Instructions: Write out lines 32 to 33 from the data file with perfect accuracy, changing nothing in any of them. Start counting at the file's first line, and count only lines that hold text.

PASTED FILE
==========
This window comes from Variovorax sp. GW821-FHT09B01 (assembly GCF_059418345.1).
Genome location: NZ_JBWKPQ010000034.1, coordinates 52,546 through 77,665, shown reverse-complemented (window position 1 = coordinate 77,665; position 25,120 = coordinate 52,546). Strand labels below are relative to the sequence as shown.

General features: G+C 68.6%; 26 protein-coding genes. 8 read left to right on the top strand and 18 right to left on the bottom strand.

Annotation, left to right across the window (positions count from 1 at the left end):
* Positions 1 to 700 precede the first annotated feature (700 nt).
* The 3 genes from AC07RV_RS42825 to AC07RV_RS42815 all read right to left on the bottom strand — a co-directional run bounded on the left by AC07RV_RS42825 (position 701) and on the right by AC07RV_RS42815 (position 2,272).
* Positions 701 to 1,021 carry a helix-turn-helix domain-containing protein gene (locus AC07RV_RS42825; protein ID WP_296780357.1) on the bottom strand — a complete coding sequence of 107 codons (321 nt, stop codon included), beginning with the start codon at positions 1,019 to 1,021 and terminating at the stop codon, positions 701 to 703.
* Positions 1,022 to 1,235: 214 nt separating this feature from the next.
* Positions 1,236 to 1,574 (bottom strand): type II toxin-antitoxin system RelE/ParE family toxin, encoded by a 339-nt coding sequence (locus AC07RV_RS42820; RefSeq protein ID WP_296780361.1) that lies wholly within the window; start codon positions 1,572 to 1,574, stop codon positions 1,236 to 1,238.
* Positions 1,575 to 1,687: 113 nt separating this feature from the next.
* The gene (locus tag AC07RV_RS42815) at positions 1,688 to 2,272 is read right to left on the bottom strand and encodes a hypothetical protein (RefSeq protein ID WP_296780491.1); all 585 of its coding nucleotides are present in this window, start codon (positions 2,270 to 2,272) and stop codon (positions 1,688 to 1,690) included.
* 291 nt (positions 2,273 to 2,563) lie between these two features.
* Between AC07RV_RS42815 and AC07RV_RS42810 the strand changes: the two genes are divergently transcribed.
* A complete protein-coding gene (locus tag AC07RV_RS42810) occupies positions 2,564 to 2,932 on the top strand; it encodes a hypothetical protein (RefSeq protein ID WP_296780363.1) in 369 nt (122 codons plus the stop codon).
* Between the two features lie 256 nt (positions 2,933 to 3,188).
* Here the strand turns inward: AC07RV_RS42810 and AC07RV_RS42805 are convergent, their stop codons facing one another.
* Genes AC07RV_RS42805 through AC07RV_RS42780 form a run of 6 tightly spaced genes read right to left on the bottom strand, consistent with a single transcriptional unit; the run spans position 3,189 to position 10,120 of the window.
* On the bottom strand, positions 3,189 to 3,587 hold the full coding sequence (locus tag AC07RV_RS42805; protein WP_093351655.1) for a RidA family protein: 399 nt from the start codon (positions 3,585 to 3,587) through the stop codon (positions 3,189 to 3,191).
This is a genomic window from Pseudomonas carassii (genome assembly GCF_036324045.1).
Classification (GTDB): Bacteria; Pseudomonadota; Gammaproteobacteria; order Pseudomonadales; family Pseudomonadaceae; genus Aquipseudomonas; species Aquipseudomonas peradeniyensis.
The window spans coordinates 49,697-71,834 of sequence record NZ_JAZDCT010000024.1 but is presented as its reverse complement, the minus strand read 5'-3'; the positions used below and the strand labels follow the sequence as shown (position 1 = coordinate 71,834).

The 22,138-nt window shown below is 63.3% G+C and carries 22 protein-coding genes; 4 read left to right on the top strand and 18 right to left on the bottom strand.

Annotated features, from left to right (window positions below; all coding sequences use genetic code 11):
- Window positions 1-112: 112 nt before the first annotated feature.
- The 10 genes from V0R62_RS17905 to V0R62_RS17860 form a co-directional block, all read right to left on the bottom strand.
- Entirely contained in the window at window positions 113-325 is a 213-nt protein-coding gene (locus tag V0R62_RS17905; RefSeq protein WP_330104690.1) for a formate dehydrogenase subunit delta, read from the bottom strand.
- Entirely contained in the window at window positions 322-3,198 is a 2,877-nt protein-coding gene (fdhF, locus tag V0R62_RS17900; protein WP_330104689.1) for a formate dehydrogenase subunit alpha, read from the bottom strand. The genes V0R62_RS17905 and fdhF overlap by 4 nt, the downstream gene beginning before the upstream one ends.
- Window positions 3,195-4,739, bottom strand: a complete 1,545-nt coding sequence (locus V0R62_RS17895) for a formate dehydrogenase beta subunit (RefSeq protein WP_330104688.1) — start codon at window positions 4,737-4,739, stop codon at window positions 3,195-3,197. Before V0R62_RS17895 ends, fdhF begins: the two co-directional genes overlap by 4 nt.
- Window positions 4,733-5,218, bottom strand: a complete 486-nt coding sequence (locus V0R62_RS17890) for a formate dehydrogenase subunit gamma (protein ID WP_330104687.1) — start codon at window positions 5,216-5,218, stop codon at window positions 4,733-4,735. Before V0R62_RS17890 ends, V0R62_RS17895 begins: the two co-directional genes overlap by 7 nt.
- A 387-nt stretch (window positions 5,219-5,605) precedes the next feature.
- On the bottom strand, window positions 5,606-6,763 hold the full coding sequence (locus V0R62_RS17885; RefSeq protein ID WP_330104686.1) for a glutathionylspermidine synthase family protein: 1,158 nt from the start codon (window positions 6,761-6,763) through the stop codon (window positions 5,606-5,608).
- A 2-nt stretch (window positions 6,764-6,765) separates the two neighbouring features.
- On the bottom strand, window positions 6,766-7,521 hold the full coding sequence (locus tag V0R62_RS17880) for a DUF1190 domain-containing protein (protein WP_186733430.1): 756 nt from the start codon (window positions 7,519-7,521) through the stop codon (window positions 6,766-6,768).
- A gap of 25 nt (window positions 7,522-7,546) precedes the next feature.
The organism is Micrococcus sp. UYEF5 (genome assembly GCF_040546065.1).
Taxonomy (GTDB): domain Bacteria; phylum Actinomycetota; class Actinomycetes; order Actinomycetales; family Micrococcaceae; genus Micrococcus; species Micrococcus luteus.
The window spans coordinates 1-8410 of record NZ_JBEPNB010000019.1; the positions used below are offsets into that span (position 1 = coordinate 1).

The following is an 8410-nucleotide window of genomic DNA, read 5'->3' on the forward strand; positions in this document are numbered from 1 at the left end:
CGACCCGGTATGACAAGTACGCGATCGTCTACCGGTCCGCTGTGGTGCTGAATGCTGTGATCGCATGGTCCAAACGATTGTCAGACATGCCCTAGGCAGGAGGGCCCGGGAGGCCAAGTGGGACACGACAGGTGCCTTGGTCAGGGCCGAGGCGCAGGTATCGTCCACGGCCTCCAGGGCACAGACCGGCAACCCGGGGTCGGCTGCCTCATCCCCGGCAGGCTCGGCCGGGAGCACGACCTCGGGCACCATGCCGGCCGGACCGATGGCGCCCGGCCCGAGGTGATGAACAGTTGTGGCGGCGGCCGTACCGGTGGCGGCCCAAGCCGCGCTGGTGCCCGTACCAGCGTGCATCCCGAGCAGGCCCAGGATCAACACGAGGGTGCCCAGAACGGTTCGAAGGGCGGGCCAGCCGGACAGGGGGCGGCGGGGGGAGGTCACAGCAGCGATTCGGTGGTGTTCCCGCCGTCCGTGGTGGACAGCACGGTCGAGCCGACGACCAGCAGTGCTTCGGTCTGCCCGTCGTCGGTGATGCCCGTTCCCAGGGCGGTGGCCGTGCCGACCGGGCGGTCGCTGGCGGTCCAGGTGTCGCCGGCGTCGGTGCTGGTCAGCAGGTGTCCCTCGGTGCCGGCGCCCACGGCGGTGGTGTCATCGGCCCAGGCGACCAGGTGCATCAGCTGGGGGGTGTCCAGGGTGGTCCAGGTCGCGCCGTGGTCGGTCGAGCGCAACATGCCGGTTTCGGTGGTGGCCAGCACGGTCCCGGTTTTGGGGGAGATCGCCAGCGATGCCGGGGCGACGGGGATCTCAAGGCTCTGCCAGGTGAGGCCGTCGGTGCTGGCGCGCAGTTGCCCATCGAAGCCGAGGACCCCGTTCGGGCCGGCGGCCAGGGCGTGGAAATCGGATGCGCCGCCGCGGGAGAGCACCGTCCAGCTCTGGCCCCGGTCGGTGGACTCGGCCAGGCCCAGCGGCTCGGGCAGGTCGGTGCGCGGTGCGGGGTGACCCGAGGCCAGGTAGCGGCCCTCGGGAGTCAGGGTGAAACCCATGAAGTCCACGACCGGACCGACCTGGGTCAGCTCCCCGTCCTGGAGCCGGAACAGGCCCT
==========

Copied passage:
- A 2-nt stretch (window positions 6,764-6,765) separates the two neighbouring features.
- On the bottom strand, window positions 6,766-7,521 hold the full coding sequence (locus tag V0R62_RS17880) for a DUF1190 domain-containing protein (protein WP_186733430.1): 756 nt from the start codon (window positions 7,519-7,521) through the stop codon (window positions 6,766-6,768).